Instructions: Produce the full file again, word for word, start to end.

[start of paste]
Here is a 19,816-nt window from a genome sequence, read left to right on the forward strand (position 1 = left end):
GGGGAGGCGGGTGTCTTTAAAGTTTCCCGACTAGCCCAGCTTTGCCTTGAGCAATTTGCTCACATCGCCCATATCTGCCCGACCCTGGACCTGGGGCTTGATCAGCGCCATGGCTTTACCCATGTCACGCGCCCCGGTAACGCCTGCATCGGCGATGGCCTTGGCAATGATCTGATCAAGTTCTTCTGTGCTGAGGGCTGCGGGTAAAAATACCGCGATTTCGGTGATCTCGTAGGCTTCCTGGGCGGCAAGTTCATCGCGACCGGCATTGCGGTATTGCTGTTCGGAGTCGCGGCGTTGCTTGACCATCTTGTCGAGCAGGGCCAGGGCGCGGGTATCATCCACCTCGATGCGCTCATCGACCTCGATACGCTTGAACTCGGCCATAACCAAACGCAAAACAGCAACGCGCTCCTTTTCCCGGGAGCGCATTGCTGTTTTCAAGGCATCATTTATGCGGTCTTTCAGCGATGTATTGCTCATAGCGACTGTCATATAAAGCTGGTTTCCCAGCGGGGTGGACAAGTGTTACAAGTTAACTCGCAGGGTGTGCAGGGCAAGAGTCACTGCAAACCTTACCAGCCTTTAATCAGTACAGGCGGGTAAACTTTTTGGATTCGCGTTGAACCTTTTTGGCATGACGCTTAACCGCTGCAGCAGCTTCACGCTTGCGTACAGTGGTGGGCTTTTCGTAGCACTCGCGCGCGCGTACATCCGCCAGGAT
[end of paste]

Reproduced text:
Here is a 19,816-nt window from a genome sequence, read left to right on the forward strand (position 1 = left end):
GGGGAGGCGGGTGTCTTTAAAGTTTCCCGACTAGCCCAGCTTTGCCTTGAGCAATTTGCTCACATCGCCCATATCTGCCCGACCCTGGACCTGGGGCTTGATCAGCGCCATGGCTTTACCCATGTCACGCGCCCCGGTAACGCCTGCATCGGCGATGGCCTTGGCAATGATCTGATCAAGTTCTTCTGTGCTGAGGGCTGCGGGTAAAAATACCGCGATTTCGGTGATCTCGTAGGCTTCCTGGGCGGCAAGTTCATCGCGACCGGCATTGCGGTATTGCTGTTCGGAGTCGCGGCGTTGCTTGACCATCTTGTCGAGCAGGGCCAGGGCGCGGGTATCATCCACCTCGATGCGCTCATCGACCTCGATACGCTTGAACTCGGCCATAACCAAACGCAAAACAGCAACGCGCTCCTTTTCCCGGGAGCGCATTGCTGTTTTCAAGGCATCATTTATGCGGTCTTTCAGCGATGTATTGCTCATAGCGACTGTCATATAAAGCTGGTTTCCCAGCGGGGTGGACAAGTGTTACAAGTTAACTCGCAGGGTGTGCAGGGCAAGAGTCACTGCAAACCTTACCAGCCTTTAATCAGTACAGGCGGGTAAACTTTTTGGATTCGCGTTGAACCTTTTTGGCATGACGCTTAACCGCTGCAGCAGCTTCACGCTTGCGTACAGTGGTGGGCTTTTCGTAGCACTCGCGCGCGCGTACATCCGCCAGGAT